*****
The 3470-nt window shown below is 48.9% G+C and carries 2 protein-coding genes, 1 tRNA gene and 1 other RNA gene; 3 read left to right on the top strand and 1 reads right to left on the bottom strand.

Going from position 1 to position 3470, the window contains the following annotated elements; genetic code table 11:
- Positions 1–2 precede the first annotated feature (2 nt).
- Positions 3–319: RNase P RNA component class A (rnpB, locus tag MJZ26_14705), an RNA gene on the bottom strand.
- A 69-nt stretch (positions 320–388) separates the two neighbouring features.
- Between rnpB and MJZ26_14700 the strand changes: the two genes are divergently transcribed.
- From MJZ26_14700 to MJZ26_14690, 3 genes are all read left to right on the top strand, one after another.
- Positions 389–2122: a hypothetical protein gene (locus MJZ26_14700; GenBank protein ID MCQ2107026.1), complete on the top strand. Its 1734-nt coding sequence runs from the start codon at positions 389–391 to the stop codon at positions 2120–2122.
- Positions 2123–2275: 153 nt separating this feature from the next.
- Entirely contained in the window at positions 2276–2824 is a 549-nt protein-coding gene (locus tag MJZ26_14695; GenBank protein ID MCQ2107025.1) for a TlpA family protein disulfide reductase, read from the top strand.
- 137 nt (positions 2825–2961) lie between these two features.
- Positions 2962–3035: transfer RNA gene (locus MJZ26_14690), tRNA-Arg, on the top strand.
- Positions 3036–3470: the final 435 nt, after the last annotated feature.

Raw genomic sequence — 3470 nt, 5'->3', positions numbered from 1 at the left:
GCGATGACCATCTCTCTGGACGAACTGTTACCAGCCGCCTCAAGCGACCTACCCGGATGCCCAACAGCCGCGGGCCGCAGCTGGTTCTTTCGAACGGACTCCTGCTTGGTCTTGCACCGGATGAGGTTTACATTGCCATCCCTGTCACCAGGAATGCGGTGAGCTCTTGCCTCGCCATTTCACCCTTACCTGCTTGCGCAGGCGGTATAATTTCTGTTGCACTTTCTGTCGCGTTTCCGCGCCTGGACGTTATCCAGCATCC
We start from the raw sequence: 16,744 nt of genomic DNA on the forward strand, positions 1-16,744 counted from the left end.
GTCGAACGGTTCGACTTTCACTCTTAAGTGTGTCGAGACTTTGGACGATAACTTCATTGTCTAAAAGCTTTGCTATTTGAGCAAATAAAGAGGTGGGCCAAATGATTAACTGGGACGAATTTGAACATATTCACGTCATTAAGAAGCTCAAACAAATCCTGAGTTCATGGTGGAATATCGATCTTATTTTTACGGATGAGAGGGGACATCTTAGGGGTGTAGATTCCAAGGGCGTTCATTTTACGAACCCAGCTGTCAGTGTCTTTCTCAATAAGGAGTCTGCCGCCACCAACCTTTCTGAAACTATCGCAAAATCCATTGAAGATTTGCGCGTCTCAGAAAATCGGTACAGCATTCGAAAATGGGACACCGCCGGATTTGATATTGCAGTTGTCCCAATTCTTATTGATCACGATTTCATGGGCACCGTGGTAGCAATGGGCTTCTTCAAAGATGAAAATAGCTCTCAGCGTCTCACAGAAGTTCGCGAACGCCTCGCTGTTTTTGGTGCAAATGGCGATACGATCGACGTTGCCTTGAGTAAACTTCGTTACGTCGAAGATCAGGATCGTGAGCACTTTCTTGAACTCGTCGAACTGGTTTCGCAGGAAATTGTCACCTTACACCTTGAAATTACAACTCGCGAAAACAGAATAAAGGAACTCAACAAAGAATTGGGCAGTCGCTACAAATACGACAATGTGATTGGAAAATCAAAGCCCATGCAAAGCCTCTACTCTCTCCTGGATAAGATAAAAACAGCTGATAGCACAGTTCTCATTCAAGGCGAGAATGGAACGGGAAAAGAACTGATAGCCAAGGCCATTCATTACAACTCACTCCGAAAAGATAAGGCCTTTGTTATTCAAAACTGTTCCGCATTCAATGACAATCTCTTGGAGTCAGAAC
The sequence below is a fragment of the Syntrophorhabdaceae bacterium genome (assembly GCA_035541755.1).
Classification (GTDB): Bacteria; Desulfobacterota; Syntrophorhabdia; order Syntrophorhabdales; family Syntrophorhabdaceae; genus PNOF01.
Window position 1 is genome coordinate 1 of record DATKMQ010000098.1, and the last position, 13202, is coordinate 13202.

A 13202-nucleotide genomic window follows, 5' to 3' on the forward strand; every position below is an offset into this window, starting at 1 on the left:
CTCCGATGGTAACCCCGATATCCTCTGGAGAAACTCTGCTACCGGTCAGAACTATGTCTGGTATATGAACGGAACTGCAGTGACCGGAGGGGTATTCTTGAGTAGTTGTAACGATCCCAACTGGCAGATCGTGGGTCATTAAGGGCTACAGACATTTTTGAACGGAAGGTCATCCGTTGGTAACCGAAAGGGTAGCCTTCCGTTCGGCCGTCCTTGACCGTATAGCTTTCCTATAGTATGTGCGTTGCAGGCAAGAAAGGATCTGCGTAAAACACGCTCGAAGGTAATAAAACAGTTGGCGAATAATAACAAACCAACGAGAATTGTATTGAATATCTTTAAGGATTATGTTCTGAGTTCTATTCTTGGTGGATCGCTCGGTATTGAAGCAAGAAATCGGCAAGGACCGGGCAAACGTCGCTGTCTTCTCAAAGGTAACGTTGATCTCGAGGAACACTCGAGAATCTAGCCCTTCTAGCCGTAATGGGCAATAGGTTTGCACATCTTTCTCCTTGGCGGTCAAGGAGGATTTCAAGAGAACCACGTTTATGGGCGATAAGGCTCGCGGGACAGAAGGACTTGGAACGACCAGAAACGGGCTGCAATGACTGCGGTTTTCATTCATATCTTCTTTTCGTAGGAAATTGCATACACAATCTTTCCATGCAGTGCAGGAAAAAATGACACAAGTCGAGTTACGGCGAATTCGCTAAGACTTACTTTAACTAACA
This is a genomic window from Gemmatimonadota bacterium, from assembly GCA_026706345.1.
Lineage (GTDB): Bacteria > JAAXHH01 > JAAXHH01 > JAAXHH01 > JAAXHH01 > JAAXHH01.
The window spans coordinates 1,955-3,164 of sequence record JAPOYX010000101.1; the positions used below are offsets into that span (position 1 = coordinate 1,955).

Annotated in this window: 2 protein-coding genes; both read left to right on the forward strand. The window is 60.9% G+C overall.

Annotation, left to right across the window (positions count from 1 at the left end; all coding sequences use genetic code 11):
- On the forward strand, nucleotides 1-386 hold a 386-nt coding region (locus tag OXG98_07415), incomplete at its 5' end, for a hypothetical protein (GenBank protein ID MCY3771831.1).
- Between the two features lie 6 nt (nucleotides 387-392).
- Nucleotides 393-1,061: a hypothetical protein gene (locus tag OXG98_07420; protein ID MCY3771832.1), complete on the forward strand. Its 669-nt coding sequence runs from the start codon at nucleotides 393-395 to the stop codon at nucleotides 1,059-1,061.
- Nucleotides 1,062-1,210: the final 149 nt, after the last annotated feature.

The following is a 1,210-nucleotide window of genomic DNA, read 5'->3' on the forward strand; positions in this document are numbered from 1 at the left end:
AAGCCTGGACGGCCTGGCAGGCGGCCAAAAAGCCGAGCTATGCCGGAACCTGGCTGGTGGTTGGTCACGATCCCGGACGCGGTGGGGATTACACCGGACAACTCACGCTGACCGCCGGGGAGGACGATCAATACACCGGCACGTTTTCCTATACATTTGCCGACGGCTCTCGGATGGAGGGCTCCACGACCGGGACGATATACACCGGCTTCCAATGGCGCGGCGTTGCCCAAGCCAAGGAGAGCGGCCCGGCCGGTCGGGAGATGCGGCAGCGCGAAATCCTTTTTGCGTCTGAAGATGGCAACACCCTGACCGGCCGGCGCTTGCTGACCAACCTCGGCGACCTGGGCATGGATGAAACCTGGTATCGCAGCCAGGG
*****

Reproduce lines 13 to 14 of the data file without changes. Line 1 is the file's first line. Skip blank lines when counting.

- Positions 3036–3470: the final 435 nt, after the last annotated feature.

Raw genomic sequence — 3470 nt, 5'->3', positions numbered from 1 at the left: